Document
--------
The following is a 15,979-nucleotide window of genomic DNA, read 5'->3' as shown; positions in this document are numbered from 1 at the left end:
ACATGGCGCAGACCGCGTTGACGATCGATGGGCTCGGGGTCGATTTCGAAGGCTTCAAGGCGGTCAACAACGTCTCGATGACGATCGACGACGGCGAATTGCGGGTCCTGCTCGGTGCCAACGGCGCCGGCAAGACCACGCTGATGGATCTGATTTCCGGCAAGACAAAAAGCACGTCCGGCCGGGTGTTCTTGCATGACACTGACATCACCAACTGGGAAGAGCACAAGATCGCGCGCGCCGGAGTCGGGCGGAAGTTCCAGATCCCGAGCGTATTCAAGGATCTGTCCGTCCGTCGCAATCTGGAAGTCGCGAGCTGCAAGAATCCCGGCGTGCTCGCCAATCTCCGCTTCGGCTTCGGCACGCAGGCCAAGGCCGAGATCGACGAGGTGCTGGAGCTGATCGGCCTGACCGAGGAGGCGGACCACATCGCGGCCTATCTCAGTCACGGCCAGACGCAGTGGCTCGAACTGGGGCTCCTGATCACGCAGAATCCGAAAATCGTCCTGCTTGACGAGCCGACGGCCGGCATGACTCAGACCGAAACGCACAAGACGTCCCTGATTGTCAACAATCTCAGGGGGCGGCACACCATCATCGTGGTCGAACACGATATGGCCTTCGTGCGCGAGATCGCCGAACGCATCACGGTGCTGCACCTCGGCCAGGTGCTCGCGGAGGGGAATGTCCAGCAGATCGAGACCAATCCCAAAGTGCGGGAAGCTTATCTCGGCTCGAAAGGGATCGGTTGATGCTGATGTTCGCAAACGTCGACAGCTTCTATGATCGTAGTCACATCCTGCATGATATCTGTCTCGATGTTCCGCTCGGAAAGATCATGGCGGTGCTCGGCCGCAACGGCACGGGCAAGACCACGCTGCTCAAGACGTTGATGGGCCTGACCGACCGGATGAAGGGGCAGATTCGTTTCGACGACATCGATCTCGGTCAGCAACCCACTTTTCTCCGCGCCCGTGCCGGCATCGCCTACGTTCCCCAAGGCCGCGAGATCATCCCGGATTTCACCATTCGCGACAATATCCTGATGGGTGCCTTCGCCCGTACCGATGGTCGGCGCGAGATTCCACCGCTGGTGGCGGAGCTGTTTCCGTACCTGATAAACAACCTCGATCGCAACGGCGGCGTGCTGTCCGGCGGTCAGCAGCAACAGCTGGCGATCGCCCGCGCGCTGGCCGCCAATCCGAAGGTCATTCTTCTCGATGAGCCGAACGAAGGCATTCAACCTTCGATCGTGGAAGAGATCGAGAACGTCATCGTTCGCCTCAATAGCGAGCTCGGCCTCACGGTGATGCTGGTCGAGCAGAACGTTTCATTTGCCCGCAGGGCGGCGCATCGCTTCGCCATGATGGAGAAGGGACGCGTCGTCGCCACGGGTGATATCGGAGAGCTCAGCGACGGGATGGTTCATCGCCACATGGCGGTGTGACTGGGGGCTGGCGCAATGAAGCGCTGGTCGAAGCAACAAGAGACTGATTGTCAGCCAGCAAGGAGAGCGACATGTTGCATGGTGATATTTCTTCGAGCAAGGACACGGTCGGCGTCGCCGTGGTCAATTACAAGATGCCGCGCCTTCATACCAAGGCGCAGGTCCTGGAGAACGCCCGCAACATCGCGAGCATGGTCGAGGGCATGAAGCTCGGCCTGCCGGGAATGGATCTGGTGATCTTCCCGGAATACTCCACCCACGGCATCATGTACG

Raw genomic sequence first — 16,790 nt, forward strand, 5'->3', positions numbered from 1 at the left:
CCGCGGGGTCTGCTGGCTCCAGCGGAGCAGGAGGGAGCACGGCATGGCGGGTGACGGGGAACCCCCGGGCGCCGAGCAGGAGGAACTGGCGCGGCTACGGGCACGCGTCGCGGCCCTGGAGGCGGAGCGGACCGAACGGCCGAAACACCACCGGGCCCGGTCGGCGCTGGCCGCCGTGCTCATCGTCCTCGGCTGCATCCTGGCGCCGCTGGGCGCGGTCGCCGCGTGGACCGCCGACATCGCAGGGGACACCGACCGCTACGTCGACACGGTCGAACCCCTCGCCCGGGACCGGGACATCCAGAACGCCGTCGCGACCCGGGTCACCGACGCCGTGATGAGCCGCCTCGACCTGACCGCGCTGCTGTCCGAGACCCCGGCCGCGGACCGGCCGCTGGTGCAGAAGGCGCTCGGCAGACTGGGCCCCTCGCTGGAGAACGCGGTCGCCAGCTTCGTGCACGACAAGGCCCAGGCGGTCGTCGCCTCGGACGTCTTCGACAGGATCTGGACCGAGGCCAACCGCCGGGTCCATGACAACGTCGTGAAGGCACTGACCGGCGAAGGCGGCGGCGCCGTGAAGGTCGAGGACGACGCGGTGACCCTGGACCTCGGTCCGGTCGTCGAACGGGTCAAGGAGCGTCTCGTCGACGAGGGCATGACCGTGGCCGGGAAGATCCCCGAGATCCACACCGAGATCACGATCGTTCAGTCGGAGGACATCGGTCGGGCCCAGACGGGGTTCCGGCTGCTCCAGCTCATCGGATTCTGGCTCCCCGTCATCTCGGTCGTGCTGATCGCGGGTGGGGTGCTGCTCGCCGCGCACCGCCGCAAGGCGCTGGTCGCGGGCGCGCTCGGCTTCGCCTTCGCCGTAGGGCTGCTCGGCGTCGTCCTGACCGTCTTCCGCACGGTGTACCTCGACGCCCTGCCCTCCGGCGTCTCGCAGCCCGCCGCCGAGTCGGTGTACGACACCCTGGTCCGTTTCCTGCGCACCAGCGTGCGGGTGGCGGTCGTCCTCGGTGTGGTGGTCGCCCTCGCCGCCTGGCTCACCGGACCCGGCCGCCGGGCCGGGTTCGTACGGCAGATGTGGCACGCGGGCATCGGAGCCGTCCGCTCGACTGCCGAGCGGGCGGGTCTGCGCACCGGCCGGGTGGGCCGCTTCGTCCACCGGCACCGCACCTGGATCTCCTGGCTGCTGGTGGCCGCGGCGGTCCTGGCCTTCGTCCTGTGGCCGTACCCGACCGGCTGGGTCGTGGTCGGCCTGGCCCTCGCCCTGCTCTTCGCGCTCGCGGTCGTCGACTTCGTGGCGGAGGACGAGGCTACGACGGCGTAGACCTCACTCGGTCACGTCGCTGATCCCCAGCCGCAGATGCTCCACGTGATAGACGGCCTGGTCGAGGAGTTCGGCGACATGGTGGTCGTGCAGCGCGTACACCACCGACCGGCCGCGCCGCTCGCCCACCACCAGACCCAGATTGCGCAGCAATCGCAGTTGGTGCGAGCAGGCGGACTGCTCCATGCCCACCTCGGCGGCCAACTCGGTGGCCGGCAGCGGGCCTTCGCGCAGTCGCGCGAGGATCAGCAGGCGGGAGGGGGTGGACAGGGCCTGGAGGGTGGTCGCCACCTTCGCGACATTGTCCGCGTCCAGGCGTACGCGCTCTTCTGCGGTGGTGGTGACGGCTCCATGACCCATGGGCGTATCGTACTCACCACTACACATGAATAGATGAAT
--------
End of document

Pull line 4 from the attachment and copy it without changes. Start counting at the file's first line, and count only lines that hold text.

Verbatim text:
CCGCGGGGTCTGCTGGCTCCAGCGGAGCAGGAGGGAGCACGGCATGGCGGGTGACGGGGAACCCCCGGGCGCCGAGCAGGAGGAACTGGCGCGGCTACGGGCACGCGTCGCGGCCCTGGAGGCGGAGCGGACCGAACGGCCGAAACACCACCGGGCCCGGTCGGCGCTGGCCGCCGTGCTCATCGTCCTCGGCTGCATCCTGGCGCCGCTGGGCGCGGTCGCCGCGTGGACCGCCGACATCGCAGGGGACACCGACCGCTACGTCGACACGGTCGAACCCCTCGCCCGGGACCGGGACATCCAGAACGCCGTCGCGACCCGGGTCACCGACGCCGTGATGAGCCGCCTCGACCTGACCGCGCTGCTGTCCGAGACCCCGGCCGCGGACCGGCCGCTGGTGCAGAAGGCGCTCGGCAGACTGGGCCCCTCGCTGGAGAACGCGGTCGCCAGCTTCGTGCACGACAAGGCCCAGGCGGTCGTCGCCTCGGACGTCTTCGACAGGATCTGGACCGAGGCCAACCGCCGGGTCCATGACAACGTCGTGAAGGCACTGACCGGCGAAGGCGGCGGCGCCGTGAAGGTCGAGGACGACGCGGTGACCCTGGACCTCGGTCCGGTCGTCGAACGGGTCAAGGAGCGTCTCGTCGACGAGGGCATGACCGTGGCCGGGAAGATCCCCGAGATCCACACCGAGATCACGATCGTTCAGTCGGAGGACATCGGTCGGGCCCAGACGGGGTTCCGGCTGCTCCAGCTCATCGGATTCTGGCTCCCCGTCATCTCGGTCGTGCTGATCGCGGGTGGGGTGCTGCTCGCCGCGCACCGCCGCAAGGCGCTGGTCGCGGGCGCGCTCGGCTTCGCCTTCGCCGTAGGGCTGCTCGGCGTCGTCCTGACCGTCTTCCGCACGGTGTACCTCGACGCCCTGCCCTCCGGCGTCTCGCAGCCCGCCGCCGAGTCGGTGTACGACACCCTGGTCCGTTTCCTGCGCACCAGCGTGCGGGTGGCGGTCGTCCTCGGTGTGGTGGTCGCCCTCGCCGCCTGGCTCACCGGACCCGGCCGCCGGGCCGGGTTCGTACGGCAGATGTGGCACGCGGGCATCGGAGCCGTCCGCTCGACTGCCGAGCGGGCGGGTCTGCGCACCGGCCGGGTGGGCCGCTTCGTCCACCGGCACCGCACCTGGATCTCCTGGCTGCTGGTGGCCGCGGCGGTCCTGGCCTTCGTCCTGTGGCCGTACCCGACCGGCTGGGTCGTGGTCGGCCTGGCCCTCGCCCTGCTCTTCGCGCTCGCGGTCGTCGACTTCGTGGCGGAGGACGAGGCTACGACGGCGTAGACCTCACTCGGTCACGTCGCTGATCCCCAGCCGCAGATGCTCCACGTGATAGACGGCCTGGTCGAGGAGTTCGGCGACATGGTGGTCGTGCAGCGCGTACACCACCGACCGGCCGCGCCGCTCGCCCACCACCAGACCCAGATTGCGCAGCAATCGCAGTTGGTGCGAGCAGGCGGACTGCTCCATGCCCACCTCGGCGGCCAACTCGGTGGCCGGCAGCGGGCCTTCGCGCAGTCGCGCGAGGATCAGCAGGCGGGAGGGGGTGGACAGGGCCTGGAGGGTGGTCGCCACCTTCGCGACATTGTCCGCGTCCAGGCGTACGCGCTCTTCTGCGGTGGTGGTGACGGCTCCATGACCCATGGGCGTATCGTACTCACCACTACACATGAATAGATGAAT